The other day I had a patient come into my office with chronic pain. For my line of work as a massage therapist, this is no big news. I would say about 90% of the population that I see are people that have chronic pain issues. This person was different. This person was all out of options (according to them) and had a very defeatist attitude. They had seen countless doctors, specialists, Physical Therapists, etc… and no one had been able to help them. They were convinced that surgery was in their future in one form or another (and the only solution to their pain). Then, I asked them a series of Yes or No questions, all of which involved what this person had done to help themselves. All the answers were an unequivocal no. This person had done nothing to help their cause; no self-care, no diet changes, and no lifestyle changes. I will state here that this is a typical response. As frustrated as it makes me, I usually just go about my job trying my best to make them feel better for the 45 minutes that they are on my table. However, that day, this person struck a chord with me. I thought to myself, if someone was completely miserable, in chronic pain and all it would take is some lifestyle changes such as diet and activity level…What is someone willing to change to feel better and live a better life?
The Cost of Being Unhealthy
According to the Centers for Disease Control (CDC), obesity is very expensive. The cost of being obese in America is $1,429 higher than a person of normal weight. Some statistics place it as high as $2,646 for males and $4,879 for females. With obesity comes diabetes (type 2) and cancer, among others, and with approximately 78.6 million of adults in America being obese, it is indeed an epidemic.
I am going to be brutally honest here; I was an extremely overweight kid, teenager and up until I was 33, a fat adult. I made excuses: job, relationships, school…yadda yadda yadda. It was all total bull. I was fat because I would eat a whole bag of Cheetos while watching TV; I didn’t exercise because I was convinced I was too busy and I really didn’t need to. I was a statistic. In some ways, I still am. Now, I am not saying that all overweight people follow the same example as I did. Some have very serious medical conditions that preclude them from losing weight easily, but I was NOT one of those people.
Food As Medicine
In modern Western medicine, food is used for energy, not for healing. When a patient is riddled with co-morbidities like cardiac issues, cancer, diabetes, obesity or IBS to name a few, then a dietician is recommended. This is not always the case, but it is mostly the norm. Many medical schools only have about 1-2 hours of nutrition classes for medical students, and some have it just as an option. So what can us as lay people do to take control and know how to use food as medicine when there are so many opinions out there?
Be open and honest with your healthcare team, and do your research. Your primary care doctor is usually the first line of defense. Go talk with him about your diet and ask for a referral to a dietician. A Registered Dietician (RD) is one who has gone through extensive schooling and knows the ins and outs of what is out there and can help you cut through all the nutrition bull out there. Another line of defense is a Functional Medicine Physician or an Ayurvedic Physician. They have additional training to help you use food as medicine. An RD, Functional Medicine Physician or an Ayurvedic Physician can help you with issues such as inflammation, fatigue, mood issues and chronic digestive issues through food. Elimination diets, blood tests, allergy testing and even some genetic testing can help root out the cause of your issues.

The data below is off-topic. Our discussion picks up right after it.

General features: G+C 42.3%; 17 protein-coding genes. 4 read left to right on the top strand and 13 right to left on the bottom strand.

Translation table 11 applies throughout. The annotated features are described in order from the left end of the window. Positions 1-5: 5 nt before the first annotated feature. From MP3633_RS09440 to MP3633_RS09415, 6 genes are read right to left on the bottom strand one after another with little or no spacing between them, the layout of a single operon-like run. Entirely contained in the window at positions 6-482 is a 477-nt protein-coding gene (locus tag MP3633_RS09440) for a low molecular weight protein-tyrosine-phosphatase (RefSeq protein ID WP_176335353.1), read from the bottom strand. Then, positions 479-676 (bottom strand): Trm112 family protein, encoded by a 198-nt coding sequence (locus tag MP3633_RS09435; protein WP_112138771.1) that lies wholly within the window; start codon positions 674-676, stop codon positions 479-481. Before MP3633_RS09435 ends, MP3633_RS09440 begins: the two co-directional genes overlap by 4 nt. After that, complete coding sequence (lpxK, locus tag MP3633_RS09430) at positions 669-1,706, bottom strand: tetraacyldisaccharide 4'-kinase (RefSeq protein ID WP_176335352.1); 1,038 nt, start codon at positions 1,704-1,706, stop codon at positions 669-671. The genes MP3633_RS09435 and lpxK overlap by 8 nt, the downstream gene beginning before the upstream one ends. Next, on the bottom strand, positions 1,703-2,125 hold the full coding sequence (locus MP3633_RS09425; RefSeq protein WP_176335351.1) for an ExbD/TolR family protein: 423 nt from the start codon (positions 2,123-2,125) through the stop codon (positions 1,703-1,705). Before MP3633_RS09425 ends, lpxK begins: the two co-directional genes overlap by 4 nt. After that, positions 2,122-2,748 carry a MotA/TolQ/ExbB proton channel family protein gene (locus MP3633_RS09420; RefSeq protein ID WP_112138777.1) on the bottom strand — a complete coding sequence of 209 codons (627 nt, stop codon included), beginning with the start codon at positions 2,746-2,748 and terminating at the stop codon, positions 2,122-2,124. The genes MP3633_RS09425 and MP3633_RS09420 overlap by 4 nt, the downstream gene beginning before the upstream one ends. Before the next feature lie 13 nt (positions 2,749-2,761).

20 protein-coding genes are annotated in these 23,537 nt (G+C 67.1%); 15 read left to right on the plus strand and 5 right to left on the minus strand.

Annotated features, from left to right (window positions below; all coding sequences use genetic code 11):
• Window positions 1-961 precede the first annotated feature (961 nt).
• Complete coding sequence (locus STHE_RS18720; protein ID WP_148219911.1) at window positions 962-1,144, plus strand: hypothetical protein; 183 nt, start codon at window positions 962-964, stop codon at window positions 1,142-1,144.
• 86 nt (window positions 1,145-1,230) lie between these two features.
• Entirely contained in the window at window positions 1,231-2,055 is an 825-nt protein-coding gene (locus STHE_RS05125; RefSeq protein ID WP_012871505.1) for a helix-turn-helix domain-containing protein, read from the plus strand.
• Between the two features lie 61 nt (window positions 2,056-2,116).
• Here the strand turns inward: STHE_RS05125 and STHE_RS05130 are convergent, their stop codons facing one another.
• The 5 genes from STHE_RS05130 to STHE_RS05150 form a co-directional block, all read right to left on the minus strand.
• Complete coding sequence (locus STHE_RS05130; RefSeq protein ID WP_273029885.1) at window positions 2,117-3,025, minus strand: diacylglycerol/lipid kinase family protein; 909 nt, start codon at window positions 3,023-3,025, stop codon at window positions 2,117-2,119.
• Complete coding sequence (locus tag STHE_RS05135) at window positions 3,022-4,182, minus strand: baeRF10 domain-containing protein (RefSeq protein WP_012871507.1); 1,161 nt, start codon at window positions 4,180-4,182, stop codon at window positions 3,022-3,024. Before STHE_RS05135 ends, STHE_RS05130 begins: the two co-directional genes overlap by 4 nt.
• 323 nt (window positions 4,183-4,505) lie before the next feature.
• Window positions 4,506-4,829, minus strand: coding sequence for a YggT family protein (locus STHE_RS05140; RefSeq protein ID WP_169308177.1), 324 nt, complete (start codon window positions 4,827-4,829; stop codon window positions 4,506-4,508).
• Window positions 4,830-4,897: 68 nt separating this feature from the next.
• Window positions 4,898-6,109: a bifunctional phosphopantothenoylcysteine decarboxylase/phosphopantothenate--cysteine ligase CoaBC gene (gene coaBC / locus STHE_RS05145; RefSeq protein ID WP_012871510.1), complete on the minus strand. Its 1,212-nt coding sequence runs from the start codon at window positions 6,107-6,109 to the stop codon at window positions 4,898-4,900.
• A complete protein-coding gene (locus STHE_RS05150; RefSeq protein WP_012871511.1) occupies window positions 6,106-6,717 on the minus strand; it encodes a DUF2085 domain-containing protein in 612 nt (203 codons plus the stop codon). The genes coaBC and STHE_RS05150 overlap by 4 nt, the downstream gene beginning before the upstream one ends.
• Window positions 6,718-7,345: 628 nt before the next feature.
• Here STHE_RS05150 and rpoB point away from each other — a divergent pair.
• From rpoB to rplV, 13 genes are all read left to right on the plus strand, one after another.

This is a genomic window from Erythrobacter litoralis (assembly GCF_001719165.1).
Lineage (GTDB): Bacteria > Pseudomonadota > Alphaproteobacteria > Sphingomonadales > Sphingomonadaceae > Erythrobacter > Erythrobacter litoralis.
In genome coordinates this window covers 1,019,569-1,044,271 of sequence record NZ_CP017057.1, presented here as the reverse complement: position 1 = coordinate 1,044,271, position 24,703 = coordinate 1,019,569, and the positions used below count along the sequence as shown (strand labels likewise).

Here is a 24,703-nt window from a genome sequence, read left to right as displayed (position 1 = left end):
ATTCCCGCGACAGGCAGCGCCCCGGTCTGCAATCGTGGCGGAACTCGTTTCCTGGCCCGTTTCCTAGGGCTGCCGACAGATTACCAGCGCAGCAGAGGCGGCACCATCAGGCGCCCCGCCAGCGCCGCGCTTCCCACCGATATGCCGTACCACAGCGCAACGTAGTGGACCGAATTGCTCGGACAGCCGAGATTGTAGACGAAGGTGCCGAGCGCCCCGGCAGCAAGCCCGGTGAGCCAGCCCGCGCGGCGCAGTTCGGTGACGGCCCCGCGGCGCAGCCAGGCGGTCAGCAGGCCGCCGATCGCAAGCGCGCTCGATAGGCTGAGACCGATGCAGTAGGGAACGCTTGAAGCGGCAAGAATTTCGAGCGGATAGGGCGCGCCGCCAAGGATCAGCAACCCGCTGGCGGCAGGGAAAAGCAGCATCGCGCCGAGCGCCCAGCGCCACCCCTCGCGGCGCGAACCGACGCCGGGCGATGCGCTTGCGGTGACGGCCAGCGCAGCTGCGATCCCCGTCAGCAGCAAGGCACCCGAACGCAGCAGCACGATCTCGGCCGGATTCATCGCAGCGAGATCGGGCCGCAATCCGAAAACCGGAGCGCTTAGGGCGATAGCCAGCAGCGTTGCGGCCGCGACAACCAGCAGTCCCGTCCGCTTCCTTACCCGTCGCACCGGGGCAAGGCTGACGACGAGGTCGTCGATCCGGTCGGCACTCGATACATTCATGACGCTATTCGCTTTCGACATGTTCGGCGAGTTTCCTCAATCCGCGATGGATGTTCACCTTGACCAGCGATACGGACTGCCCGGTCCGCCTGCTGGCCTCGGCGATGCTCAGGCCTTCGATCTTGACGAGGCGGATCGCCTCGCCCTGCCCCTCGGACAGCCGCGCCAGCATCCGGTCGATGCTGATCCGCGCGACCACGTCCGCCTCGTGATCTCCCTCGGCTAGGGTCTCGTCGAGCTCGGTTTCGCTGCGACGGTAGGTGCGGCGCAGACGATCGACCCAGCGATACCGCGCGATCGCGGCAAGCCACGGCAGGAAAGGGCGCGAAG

Exercise As Therapy
As I was losing weight, I discovered how fantastic exercise is as therapy. In college, I was diagnosed with Depression and was prescribed a various catalogue of pills to help my brain get right. They were not for me. It was when I started losing weight and running, lifting, and doing yoga that I began to feel better. I felt less toxic – to myself, to my family and even my friends. Turns out this is backed by science, too! According to a study done by University of California, San Francisco, hopping on a treadmill for 30 minutes releases the happy feel-good chemicals like dopamine, serotonin, and norepinephrine. More studies have shown that even minimal perceived improvements in your workout routine such as lifting more, running longer or punching just a bit harder have a positive effect on our brain and our self-esteem. Plus my dogs were way less spastic because they got to go out and run a few times a week.
[Related Article: Four Things To Do When You Really, Really, Really Don’t Want To Workout]
Dietary and lifestyle changes, even small ones, can make a huge difference in your life. The key is to start small and work your way up. Little tweaks along the way can really help. Don’t get discouraged; I am fighting the same fight every single day. It is a struggle to make good choices, exercise, eat the right foods, and to be the person I want my daughter to think I am. It’s hard, believe me, but nothing easy is ever worth achieving. However, if you find yourself uninspired, take thee to the Internet! With informative podcasts, inspirational and educational sites like this one (have you signed up for our weekly emails yet?) and videos galore on YouTube, you will be motivated in no time. So get out there and work on becoming your best self. When you feel you just want those last few Cheetos in the bag, think to yourself:
What am I willing to change to live a better life?
- Cost of Obesity: http://www.cdc.gov/obesity/data/adult.html
- Institute of Functional Medicine: https://www.functionalmedicine.org/getstarted/free/
- Mind-Body Health: https://mind-bodyhealth.osu.edu/
- Benefits of Exercise: http://health.usnews.com/health-news/diet-fitness/slideshows/7-mind-blowing-benefits-of-exercise